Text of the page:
Mobile messaging apps are super-hot, but it’s still early days for monetization. WeChat, the largest mobile social platform in China, has been focusing on building a large user base globally and maintaining stickiness by upgrading its functionalities constantly. With the strong support of Internet giant Tencent, monetization is not an urgent concern for WeChat yet, but it has paved the way for many monetization options.
There are three options that could work well in monetizing WeChat:
Mobile gaming. Online gaming is Tencent’s best strength and the primary source of its revenue, so it’s natural for the Internet giant to want to transfer that strength to mobile. For example, when Tencent launched its first WeChat game, the Candy Crush-like Tiantian Ai Xiaochu, it soon became the most downloaded game in the app store. In-app purchases in games will become an important money generator for WeChat.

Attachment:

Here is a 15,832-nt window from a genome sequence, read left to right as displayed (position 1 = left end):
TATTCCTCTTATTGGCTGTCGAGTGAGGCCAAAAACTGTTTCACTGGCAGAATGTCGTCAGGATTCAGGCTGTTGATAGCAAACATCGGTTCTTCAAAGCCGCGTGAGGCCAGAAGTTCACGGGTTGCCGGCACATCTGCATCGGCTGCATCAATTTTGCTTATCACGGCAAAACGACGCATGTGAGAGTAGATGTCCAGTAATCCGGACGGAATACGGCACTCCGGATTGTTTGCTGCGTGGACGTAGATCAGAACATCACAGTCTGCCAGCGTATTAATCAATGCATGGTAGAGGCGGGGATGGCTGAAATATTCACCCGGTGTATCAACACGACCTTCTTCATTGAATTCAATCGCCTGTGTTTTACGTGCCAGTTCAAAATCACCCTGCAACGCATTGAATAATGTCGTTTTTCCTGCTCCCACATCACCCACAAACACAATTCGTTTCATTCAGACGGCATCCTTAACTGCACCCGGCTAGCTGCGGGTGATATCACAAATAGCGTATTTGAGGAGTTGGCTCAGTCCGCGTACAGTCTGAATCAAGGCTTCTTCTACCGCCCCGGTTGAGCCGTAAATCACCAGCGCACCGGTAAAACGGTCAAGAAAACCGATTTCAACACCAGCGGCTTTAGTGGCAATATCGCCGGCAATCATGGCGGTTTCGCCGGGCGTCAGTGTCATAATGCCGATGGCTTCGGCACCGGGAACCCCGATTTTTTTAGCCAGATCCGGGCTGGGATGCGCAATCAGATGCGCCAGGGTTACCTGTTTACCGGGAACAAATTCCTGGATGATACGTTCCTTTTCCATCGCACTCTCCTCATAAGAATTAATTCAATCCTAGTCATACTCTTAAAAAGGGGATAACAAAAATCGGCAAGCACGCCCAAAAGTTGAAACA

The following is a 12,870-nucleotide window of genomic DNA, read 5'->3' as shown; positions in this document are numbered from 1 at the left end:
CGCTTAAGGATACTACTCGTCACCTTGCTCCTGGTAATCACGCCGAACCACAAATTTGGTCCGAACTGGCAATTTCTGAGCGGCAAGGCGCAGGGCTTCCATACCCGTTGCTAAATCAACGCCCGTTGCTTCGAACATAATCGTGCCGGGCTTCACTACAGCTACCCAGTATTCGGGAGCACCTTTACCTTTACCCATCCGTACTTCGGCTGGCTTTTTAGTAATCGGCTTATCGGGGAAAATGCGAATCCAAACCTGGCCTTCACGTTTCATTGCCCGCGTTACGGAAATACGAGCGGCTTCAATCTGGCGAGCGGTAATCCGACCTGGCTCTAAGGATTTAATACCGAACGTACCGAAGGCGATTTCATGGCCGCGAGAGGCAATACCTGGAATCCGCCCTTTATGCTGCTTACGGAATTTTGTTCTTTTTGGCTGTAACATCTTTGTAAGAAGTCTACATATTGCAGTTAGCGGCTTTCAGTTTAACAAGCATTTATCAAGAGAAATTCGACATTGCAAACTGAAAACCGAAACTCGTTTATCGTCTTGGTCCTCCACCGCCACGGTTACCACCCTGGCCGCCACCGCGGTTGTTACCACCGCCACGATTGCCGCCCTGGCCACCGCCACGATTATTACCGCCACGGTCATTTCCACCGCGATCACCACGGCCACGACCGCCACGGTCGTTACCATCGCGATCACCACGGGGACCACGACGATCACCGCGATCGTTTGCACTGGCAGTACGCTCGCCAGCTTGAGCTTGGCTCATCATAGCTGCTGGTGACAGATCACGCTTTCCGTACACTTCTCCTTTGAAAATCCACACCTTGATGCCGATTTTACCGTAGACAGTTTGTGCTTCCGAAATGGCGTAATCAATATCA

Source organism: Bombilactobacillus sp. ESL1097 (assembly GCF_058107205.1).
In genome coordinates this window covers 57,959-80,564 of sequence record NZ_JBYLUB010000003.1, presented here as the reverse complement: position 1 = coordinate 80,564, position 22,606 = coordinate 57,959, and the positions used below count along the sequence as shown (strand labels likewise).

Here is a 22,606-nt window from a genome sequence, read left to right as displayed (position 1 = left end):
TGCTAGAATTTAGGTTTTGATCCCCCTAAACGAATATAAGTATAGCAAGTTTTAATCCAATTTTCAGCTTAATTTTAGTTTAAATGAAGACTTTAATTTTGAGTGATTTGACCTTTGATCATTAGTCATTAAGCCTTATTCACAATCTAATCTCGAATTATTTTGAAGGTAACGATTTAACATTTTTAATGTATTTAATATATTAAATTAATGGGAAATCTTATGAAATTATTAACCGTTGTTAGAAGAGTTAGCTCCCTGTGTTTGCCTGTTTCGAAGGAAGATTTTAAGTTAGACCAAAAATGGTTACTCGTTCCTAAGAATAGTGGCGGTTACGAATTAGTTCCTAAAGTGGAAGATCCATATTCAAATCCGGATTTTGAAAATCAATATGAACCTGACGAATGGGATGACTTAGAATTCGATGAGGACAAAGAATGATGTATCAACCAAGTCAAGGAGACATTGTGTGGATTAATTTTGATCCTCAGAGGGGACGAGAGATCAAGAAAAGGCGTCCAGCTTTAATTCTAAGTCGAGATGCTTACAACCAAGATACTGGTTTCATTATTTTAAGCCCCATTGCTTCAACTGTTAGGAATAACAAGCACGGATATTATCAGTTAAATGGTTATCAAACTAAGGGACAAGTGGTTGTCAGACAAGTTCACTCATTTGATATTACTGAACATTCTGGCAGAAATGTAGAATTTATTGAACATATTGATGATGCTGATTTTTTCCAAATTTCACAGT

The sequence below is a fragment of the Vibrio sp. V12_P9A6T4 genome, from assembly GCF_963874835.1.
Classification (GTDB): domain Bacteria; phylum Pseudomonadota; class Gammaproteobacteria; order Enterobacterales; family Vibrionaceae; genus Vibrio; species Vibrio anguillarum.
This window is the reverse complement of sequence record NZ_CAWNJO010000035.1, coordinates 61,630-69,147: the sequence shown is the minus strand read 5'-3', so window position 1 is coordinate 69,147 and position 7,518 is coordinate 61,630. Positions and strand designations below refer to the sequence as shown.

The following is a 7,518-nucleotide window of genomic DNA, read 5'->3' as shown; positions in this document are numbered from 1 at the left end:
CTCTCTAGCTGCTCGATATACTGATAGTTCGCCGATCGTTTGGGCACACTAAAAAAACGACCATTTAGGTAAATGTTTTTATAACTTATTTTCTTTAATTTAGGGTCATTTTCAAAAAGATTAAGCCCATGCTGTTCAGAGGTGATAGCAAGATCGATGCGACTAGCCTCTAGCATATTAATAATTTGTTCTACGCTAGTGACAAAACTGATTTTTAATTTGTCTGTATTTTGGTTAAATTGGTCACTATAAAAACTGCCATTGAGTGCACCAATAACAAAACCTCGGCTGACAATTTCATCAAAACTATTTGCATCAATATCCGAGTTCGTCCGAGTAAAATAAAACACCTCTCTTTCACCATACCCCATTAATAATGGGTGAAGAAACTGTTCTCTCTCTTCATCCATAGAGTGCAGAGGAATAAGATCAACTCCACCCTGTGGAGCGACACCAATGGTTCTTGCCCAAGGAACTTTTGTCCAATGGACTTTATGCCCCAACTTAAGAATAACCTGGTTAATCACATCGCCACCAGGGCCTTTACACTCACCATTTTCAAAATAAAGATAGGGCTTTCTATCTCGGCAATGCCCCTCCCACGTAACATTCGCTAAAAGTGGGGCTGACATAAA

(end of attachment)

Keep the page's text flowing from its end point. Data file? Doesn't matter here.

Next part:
Mobile commerce and payments. Selling products on the WeChat platform is not new; last year, local smartphone brand Xiaomi sold 150,000 units in 10 minutes on WeChat. But with the successful launch of the new WeChat Payment service and its cooperation with JD.com, China's second-largest eCommerce player, mobile commerce and payments will soon become scalable on WeChat.
In the past three weeks, I’ve been in Hong Kong and Taiwan; several things that happened while I was there led me to think about their competitiveness in the age of the customer.